Final figures from this analysis were then treated in the same manner as quantitative traits and were statistically analyzed accordingly. ANOVA and Duncan tests for mean comparison were performed using the GLM procedure of the SAS program (SAS Institute). Due to the high value of the interactions, tissue × mRNA and genotype × mRNA, only the results of one-way ANOVA are reported.

Southern Analysis

Isolation, blotting, and Southern hybridization of genomic DNA were performed as in Damiani et al. (1999). Aliquots of approximately 8 μg (3.5 × 106 genomes) of genomic DNA were restricted independently with the following endonucleases: XbaI and SacI (New England Biolabs) according to the supplier's instructions. Digestions were run in parallel to obtain replicated filters, each one containing XbaI- and SacI-digested DNA. Each filter was hybridized with the ANR, LAR1, or LAR2 probes. The LAR1 (970 bp long) and LAR2 (650 bp long) probes were obtained by amplifying the cloned LAR1-1 and LAR2 genes (see “Results”) with the primer pairs 5′-tgcggtatttgtagagaattct-3′/5′-atgcccaaactctgaaggcaa-3′ and 5′-tgggttggggtagaggattg-3′/5′-gatgctacaatgctctctgg-3′, respectively. Similarly the ANR genomic probe was obtained by amplifying the longest ANR gene (see “Results”) with the 5′ and 3′ extreme primers (see above).

Expression of ANR and LAR Genes in Escherichia coli

The coding regions of LcANR1-1, LcLAR1-1, LcLAR1-2, LcLANR2-1, and LcLANR2-2 were amplified from the clones harboring the corresponding full-length cDNAs with Pfx50 DNA polymerase (Invitrogen Life Technology) in the presence of the primer pairs exANRF (5′-caccatggcaagcatcaagccaatttatg)/exANRR (5′-ttaattcttcagggccccctttgtcttcaa); exLAR1F (5′-caccatggtgtcaacggcagccact)/exLAR1R (5′-tcagcccatagcagtgattggcgcta); and exLAR2F (5′-caccatggcaaccaagggcagagtcctg)/exLAR2R (5′-tcaacaggaagctgtgattggcactgctt), respectively. The resulting amplicons were cloned into the pET160/GW/D/TOPO vector (Invitrogen) and sequenced to confirm their identity. Expression and protein isolation was done according the manufacturer's instructions (Invitrogen).

Recombinant Enzyme Assay

Catechin, epicatechin, and Cy were obtained from Roth. [14C]DHQ was synthesized using recombinant CHS, CHI, FHT, and flavonoid 3′-hydroxylase from various plant sources as described (Martens et al., 2003). Expression of Gerbera DFR for first-step synthesis of LCy in coupled assays with LAR was carried out as described (Martens et al., 2002). Chemical synthesis of unlabeled LCy from the respective dihydroflavonol, DHQ (TransMIT GmbH Flavonoidforschung), was performed basically according to Tanner and Kristiansen (1993).

The coupled DFR/LAR assay (500 μL in total; 0.1 m Tris-HCl buffer, pH 7.5) contained either 14C-labeled (0.03 nmol) or unlabeled DHQ (1 mmol), 25 μL 20 mmol/L NADPH, and recombinant DFR and LAR (approximately 200–500 μg total protein of each determined according to Bradford, 1976). ANR assay (500 μL in total; 0.1 m KPi buffer, pH 6.0) contained 50 μL saturated Cy solution (1 mg/mL in KPi buffer), 25 μL 20 mmol/L NADPH, recombinant ANR (approximately 300 μg total protein). After incubation at 30°C (LAR) or 45°C (ANR) for 60 min the reaction was stopped and extracted twice with 500 μL ethylacetate. The pooled and concentrated extractions were spotted on cellulose thin-layer chromatography plates (Merck) and developed in n-buthanol:HOAc:water; 6:2:1). After drying, the plates were either exposed for autoradiography (Phosphor Imager; Fuji; software package AIDA, Raytest) or sprayed with DMACA solution (0.1% in ethanol/6 n HCl; 1:1 [v/v]) to visualize the flavonoids. The identity of all substrates and products were done by cochromatography with authentic standards as described (Pfeiffer et al., 2006).

Cell Counts and Tissue Location of PA-Containing Cells in Leaves of L. corniculatus

Lotus PA cell counts were carried out on leaves of S41, S50, S50/10, and S50/9 genotypes essentially as described by Robbins et al. (2003). Trifoliate leaves were harvested randomly from selected lines and decolorized overnight in ethanol. After discarding the ethanol, samples were stained for 1 h using 0.3% (w/v) DMACA (Li et al., 1996) and then subjected to three changes of deionized water. Cells containing PA polymers stained blue and cell counts were performed by focusing on adaxial and abaxial surfaces in turn using an Olympus BH light microscope (15× magnification). Results are from 10 leaves per line and expressed ±sem.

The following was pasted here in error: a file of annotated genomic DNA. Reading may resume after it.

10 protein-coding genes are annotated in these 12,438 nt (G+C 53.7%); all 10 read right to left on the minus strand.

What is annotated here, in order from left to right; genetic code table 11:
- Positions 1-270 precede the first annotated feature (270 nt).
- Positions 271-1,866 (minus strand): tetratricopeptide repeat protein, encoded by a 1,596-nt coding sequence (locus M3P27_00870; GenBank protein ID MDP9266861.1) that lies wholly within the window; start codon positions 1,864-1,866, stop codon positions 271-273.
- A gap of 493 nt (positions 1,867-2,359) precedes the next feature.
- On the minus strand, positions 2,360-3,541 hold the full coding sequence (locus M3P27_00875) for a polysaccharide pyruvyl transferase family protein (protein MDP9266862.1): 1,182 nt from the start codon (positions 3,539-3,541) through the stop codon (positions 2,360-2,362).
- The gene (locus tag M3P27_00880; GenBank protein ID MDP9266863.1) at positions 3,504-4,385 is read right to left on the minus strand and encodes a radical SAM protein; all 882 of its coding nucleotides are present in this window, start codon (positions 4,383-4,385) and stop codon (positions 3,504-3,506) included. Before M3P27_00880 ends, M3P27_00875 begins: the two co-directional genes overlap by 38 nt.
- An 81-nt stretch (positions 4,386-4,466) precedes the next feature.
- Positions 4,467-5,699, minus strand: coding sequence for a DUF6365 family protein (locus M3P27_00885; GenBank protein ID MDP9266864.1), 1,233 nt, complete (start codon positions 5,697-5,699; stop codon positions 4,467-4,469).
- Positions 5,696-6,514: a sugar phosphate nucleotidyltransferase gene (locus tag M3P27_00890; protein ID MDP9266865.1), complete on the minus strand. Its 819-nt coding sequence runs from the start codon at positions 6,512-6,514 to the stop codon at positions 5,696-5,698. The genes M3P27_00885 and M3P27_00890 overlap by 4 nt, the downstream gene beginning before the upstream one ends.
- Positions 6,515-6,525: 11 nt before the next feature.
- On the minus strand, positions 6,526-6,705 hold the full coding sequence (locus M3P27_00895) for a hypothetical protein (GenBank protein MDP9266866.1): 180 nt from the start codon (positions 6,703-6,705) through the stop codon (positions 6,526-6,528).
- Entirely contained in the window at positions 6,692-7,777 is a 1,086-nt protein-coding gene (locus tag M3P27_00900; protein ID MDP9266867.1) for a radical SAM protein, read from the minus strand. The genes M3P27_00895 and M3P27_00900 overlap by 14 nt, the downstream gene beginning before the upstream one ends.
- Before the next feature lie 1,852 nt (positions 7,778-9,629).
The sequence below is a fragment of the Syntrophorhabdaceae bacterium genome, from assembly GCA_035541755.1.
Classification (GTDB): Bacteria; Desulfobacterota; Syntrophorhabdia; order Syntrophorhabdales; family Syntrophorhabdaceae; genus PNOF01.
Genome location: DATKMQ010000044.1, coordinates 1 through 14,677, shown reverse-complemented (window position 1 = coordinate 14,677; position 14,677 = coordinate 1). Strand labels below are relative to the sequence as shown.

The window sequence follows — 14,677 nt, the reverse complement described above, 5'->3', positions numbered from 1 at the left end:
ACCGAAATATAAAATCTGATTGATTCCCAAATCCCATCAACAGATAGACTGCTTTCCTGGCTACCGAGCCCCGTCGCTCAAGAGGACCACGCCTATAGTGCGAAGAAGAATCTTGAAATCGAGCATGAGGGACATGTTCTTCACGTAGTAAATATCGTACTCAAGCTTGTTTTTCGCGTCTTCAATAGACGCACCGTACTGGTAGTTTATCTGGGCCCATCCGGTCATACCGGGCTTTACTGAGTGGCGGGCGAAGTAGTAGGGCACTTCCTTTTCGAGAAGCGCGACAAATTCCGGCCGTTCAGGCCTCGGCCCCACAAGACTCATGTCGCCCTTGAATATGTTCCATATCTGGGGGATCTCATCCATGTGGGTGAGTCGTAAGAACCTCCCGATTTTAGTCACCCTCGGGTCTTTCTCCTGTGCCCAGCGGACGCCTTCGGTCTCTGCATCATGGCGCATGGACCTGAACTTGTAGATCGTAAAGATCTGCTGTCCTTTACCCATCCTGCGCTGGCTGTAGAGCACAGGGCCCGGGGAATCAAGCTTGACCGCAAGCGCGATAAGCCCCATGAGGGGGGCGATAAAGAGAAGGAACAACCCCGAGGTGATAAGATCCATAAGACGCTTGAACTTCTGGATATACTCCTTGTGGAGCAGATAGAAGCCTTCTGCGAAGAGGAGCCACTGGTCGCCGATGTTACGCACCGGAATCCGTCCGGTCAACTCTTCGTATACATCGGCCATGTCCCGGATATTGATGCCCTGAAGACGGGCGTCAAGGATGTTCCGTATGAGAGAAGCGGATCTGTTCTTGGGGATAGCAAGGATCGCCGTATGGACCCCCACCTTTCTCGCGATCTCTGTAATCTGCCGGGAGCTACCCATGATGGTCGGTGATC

Sequence data from this article can be found in the GenBank/EMBL data libraries under accession numbers DQ349108 to DQ349112 and DQ349114 (ANR cDNAs), DQ349113 and DQ349115 (ANR genes), DQ349100 and DQ349101 (LcLAR1 cDNAs), DQ349102 and DQ349103 (LcLAR1 genes), DQ349104 and DQ349105 (LcLAR2 cDNAs), and DQ349106 and DQ349107 (LcLAR2 genes).

Supplemental Data

The following materials are available in the online version of this article.

  • Supplemental Figure S1. Alignment of L. corniculatus ANR amino acid sequences.
  • Supplemental Figure S2. Southern analysis of LcANR, LcLAR1, and LcLAR2.
  • Supplemental Table S1. Primers used in real-time RT-PCR analysis.

Supplementary Material

[Supplemental Data]

Acknowledgments

We thank Dr. Andrea Rubini (Plant Genetics Institute) and Professor Phil Morris and colleagues in the Plant Cell Biology Team at the Institute of Grassland and Environmental Research. We also acknowledge Dr. John-Wayne Hughes for access to unpublished data and Dr. Greg Tanner and colleagues (Commonwealth Scientific and Industrial Research Organization, Canberra) and Professor Clint Chapple (Purdue University) for their assistance in the work of the Institute of Grassland and Environmental Research laboratory on PAs in legumes and Arabidopsis, respectively.

Notes

1This work was supported by the Italian Ministry of University and Research (Fondo per gli Investimenti della Ricerca di Base project “Post genomica di leguminose foraggere” code n.RBAU01BKAN to the Plant Genetics Institute) and by the Biotechnology and Biological Science Research Council (to the Institute of Grassland and Environmental Research for work in the area of plant natural products). Travel funding from Consiglio Nazionale della Ricerche to the Institute of Grassland and Environmental Research was supplied by the Consiglio Nazionale delle Ricerche Short-Term Mobility Program. This is contribution number 77 from Plant Genetics Institute-Consiglio Nazionale delle Ricerche.

The author responsible for distribution of materials integral to the findings presented in this article in accordance with the policy described in the Instructions for Authors (www.plantphysiol.org) is: Francesco Paolocci (ti.rnc.vgi@iccoloap.ocsecnarf).

[W]The online version of this article contains Web-only data.

www.plantphysiol.org/cgi/doi/10.1104/pp.106.090886